Standard Molar Entropies


Using Standard Molar Entropies, calculate the Entropy Change ΔSo for
the reaction:
N2 (g) + 3H2(g) → 2NH3 (g)         does the answer make sense? Why?

Entropy Changes in the Surroundings
The surroundings act as a big heat sink, the entropy change of the
surroundings depends only on the heat gained or lost:




For a constant pressure reaction (usual) then qp (heat exchanged at
constant pressure) = ΔH, so the entropy change of the surroundings can
be written as

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Because Souniv is positive (increases) for any spontaneous reaction we can
put together the equations for calculating ΔSsys with ΔSsurr to predict
whether a reaction will be spontaneous


What would be the entropy change (ΔSouniv) for the following reaction:

CO(g) + 2H2(g) → CH3OH (l) at 298 K          ΔHosys = -128.1 kJ

Use you answer to predict whether the reaction would be spontaneous


Prediction of Spontaneity depends on

The sign of ΔH and ΔS

The magnitude of ΔH, ΔS and the temperature (in KELVIN)

A spontaneous reaction can be exothermic or endothermic

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Gibbs Free Energy
JW Gibbs came up with a new state function G, that connected entropy
and enthalpy to predict whether a reaction occurring at a constant
temperature would be spontaneous




From the definition of ΔSuniv we can relate the state function G to spontaneity:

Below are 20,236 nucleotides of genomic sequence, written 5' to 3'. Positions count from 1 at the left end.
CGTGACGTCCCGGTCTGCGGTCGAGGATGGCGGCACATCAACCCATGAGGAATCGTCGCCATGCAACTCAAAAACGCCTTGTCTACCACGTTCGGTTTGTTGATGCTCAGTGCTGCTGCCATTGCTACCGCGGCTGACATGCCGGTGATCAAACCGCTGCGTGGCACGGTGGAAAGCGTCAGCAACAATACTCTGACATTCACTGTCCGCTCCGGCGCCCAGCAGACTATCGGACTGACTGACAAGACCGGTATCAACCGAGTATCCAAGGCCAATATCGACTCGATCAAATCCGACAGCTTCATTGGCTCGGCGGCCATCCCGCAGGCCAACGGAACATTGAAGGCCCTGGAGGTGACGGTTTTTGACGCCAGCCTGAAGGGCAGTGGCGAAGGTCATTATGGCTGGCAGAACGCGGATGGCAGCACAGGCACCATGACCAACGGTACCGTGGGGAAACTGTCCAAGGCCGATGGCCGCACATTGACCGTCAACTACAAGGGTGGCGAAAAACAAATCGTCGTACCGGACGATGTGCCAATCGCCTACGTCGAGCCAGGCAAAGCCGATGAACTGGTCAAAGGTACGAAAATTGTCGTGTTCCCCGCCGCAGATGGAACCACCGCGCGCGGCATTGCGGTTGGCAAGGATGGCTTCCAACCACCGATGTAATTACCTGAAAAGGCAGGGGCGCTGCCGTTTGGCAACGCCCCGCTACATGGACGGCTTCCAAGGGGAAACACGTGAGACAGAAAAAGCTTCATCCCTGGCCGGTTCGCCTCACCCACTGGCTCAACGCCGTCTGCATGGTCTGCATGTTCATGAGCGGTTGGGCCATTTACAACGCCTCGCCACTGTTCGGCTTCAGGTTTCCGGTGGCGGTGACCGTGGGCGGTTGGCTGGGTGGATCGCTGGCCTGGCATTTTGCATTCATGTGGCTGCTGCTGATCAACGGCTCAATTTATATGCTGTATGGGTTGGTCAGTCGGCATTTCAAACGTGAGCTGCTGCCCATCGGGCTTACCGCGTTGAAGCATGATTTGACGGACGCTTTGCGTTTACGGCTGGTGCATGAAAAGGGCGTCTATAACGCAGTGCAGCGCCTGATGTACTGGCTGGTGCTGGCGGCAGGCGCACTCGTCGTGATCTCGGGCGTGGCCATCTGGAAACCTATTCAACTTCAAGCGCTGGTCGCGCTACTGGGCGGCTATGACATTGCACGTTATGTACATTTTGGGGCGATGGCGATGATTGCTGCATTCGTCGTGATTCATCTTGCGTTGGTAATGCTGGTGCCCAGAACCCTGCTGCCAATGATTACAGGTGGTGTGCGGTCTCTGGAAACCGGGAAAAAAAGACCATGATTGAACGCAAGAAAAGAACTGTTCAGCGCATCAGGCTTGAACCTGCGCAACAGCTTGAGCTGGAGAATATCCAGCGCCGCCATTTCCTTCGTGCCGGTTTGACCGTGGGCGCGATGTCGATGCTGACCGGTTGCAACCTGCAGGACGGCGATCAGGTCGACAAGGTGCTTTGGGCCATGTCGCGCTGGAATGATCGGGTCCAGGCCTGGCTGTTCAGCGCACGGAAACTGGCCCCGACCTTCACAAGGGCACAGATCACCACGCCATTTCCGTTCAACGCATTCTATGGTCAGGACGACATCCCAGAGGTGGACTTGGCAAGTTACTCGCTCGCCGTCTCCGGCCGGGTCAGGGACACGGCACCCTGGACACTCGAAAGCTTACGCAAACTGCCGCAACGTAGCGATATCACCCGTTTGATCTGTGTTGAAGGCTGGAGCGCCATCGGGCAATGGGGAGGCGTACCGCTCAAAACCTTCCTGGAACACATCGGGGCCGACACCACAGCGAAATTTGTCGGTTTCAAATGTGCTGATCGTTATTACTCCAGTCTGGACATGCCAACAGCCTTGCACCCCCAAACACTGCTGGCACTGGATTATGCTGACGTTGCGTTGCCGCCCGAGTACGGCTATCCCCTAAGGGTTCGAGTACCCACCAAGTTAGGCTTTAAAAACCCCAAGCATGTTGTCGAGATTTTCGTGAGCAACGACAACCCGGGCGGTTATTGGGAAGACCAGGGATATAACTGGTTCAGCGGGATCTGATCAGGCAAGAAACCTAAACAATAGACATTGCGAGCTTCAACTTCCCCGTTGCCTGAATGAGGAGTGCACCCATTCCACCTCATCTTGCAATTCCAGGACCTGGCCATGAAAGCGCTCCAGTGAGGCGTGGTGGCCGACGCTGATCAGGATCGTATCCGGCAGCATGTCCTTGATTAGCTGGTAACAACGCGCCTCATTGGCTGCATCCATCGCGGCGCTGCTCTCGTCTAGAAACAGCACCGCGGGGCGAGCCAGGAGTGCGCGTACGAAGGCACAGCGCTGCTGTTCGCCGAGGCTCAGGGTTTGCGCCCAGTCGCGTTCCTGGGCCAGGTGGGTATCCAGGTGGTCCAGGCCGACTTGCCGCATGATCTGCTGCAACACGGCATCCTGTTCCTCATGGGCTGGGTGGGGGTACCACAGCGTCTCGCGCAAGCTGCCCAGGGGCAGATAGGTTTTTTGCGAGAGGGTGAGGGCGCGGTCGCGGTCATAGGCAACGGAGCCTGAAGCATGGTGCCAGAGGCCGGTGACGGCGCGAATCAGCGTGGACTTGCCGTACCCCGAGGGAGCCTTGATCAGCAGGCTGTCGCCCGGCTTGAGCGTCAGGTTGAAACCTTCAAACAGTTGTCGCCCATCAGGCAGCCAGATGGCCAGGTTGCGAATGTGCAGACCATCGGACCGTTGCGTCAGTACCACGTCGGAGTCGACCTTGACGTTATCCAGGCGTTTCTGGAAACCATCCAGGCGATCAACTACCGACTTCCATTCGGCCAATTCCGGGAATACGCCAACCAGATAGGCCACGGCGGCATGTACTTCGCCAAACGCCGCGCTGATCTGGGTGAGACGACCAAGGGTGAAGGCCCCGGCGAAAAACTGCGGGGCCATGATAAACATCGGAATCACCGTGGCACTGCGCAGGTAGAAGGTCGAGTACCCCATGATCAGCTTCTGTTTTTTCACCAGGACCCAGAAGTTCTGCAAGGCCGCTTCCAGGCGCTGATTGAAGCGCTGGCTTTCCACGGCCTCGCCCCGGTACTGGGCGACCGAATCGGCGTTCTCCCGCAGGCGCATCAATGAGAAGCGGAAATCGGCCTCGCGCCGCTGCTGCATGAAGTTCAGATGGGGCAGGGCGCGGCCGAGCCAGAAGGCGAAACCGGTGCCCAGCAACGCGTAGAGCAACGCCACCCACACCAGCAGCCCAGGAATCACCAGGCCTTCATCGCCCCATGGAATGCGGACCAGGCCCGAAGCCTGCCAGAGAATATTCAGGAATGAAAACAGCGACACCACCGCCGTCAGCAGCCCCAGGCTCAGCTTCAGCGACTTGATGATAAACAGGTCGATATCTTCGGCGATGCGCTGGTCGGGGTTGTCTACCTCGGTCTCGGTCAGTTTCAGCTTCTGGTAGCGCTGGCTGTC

ΔSuniv = ΔSsys + ΔSsurr    = ΔSsys + (-ΔHsys/T)

Multiply both sides by: –T to give:




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Standard Free Energy

The standard free energy change ΔGo is defined as the change in the free
energy when reactants in their standard states are converted to products
in their standard states:


  Conventions used in establishing    Standard free energies
  Solid                               Pure solid
  Liquid                              Pure liquid
  Gas                                 1 bar pressure
  solution                            1M
  elements                            ∆Gof in standard state = 0




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Standard Free energy change can be calculated from the standard enthalpy change
and the standard entropy change.




ΔHo and ΔSo don’t change (significantly) with temperature, but ΔGo does depend on
temperature and might even change sign as the temperature is changed.


Calculate the standard free energy change ΔGo for this reaction at 25 oC
and 500 oC. What do the calculated values tell you?
                          Given that ΔHo = -92.38 kJ and ΔSo = -198.4 J/K

N2(g) +     3H2(g)          2NH3(g)




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Standard Free Energy of Formation

The standard Gibbs free energy of formation is the change in free energy when
of 1 mole of substance is formed from its component elements in their most
stable (standard) form at 1 atm pressure and 298K.
From these values we can calculate the standard free energy change of
reactions at 298K
G is a State Function, so:




  Calculate the standard Free energy change ΔGo for the reaction of glass
  being etched by hydrogen fluoride at 298 K. Use the answer to predict if
  the reaction happens spontaneously
  SiO2(s) + 4HF(g) → SiF4(g) + 2H2O(g)
  ΔGfo SiO2 = -856 kJ/mol    ΔGfo HF = -273 kJ/mol
  ΔGfo SiF4 = -1573 kJ/mol   ΔGfo H2O = -224 kJ/mol

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Free Energy and Temperature